|Cited Patent||Filing date||Publication date||Applicant||Title|
|US4684801||Feb 28, 1986||Aug 4, 1987||Carroll Touch Inc.||Signal preconditioning for touch entry device|
|US4988983||Sep 2, 1988||Jan 29, 1991||Carroll Touch, Incorporated||Touch entry system with ambient compensation and programmable amplification|
|US5262635||May 12, 1992||Nov 16, 1993||Bio-Rad Laboratories, Inc.||Techniques for correcting non-linearity in a photodetector using predefined calibration information|
|US5705807||Oct 24, 1995||Jan 6, 1998||Nissan Motor Co., Ltd.||Photo detecting apparatus for detecting reflected light from an object and excluding an external light componet from the reflected light|
|US6046466||Dec 9, 1998||Apr 4, 2000||Nikon Corporation||Solid-state imaging device|
|US6081558||Aug 20, 1997||Jun 27, 2000||Integration Associates, Inc.||Apparatus and method for low power operation with high sensitivity in a communications receiver|
|US6350981||Nov 24, 1999||Feb 26, 2002||Olympus Optical Co., Ltd||Photo-sensor|
|US6512547 *||Nov 17, 1999||Jan 28, 2003||Innovision, Inc.||Solid-state imaging device and method of detecting optical signals using the same|
|US6947102 *||Dec 23, 2002||Sep 20, 2005||Plannar Systems, Inc.||Light sensitive display which senses decreases in light|
|US7002547||Jan 22, 2003||Feb 21, 2006||Seiko Epson Corporation||Backlight control device for liquid crystal display|
|US7023503||Jan 17, 2003||Apr 4, 2006||Planar Systems, Inc.||Image sensor with photosensitive thin film transistors|
|US7030360||Dec 16, 2003||Apr 18, 2006||Sharp Kabushiki Kaisha||Photoreceptor|
|US7184009||Jun 21, 2002||Feb 27, 2007||Nokia Corporation||Display circuit with optical sensor|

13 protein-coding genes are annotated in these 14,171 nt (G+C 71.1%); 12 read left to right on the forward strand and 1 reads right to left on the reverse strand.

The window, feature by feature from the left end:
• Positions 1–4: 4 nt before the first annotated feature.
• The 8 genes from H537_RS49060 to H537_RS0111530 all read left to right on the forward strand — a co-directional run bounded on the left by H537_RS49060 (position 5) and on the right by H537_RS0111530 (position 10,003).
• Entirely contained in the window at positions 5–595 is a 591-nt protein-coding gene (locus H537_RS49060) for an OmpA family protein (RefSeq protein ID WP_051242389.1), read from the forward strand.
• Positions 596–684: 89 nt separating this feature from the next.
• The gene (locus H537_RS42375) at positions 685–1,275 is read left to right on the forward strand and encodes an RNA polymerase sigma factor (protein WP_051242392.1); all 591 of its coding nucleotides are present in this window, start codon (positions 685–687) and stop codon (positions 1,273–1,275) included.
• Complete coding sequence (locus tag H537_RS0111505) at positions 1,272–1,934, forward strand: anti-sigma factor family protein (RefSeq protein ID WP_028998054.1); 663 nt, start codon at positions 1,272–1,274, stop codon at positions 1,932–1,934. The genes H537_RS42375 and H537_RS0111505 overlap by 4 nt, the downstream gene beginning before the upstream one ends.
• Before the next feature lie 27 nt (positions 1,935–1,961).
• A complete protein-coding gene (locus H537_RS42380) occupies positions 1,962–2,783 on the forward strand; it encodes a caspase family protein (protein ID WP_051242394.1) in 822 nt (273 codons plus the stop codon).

|US7829834 *||Oct 19, 2007||Nov 9, 2010||Electronics And Telecommunications Research Institute||Low-voltage image sensor having multiple gates between a photodiode and a diffusion node for suppressing dark current and method of driving transfer transistor thereof|
|US20030111604||Nov 26, 2002||Jun 19, 2003||Irene Quek||Photo-receiver arrangement|
|US20030156087||Nov 27, 2002||Aug 21, 2003||Boer Willem Den||Light sensitive display|
|US20030156230||Aug 12, 2002||Aug 21, 2003||Boer Willem Den||Light sensitive display|
|US20050029611 *||Dec 9, 2003||Feb 10, 2005||Jin Jang||Image sensor comprising thin film transistor optical sensor having offset region and method of manufacturing the same|
|US20050200296||Feb 8, 2005||Sep 15, 2005||Naugler W. E.Jr.||Method and device for flat panel emissive display using shielded or partially shielded sensors to detect user screen inputs|
|US20060262055||Jan 23, 2006||Nov 23, 2006||Toshiba Matsushita Display Technology||Plane display device|
|US20060267948||May 26, 2006||Nov 30, 2006||Nec Lcd Technologies, Ltd.||Liquid crystal display device with tablet function|
|US20060274056||Jun 1, 2005||Dec 7, 2006||Saravanan Rani R||Methods and apparatus for operating optical sensors|
|US20070257890||May 2, 2006||Nov 8, 2007||Apple Computer, Inc.||Multipoint touch surface controller|
|CN1527254A||Jan 5, 2004||Sep 8, 2004||夏普株式会社||Dptical receiving machine|
|EP0679869A2||Apr 27, 1995||Nov 2, 1995||Hamamatsu Photonics K.K.||Distance measuring device|
|EP1195576B1||Jun 9, 2000||Jun 11, 2008||Hamamatsu Photonics K.K.||Optical position detector and rangefinder|
|JP2000162041A||Title not available|
|JPH0413360A||Title not available|
|JPH0611645A||Title not available|
|KR20010004005A||Title not available|
|1||Abileah et al., "Integrated Optical Touch Panel in a 14.1'' AMLCD"; SID 04 Digest (2004), 59.3, 1544-1547.|
|2||Abileah et al., "Integrated Optical Touch Panel in a 14.1″ AMLCD"; SID 04 Digest (2004), 59.3, 1544-1547.|
|3||Destura et al., Novel Touch Sensitive In-Cell AMLCD; SID 04 Digest (2004), 3.5, 22-23.|
|U.S. Classification||250/208.1, 250/214.00R|
|International Classification||H01L27/00, G05D25/02|
|Cooperative Classification||G06F3/0412, G06F3/042, H01L27/14681|
|European Classification||G06F3/042, H01L27/146T, G06F3/041D|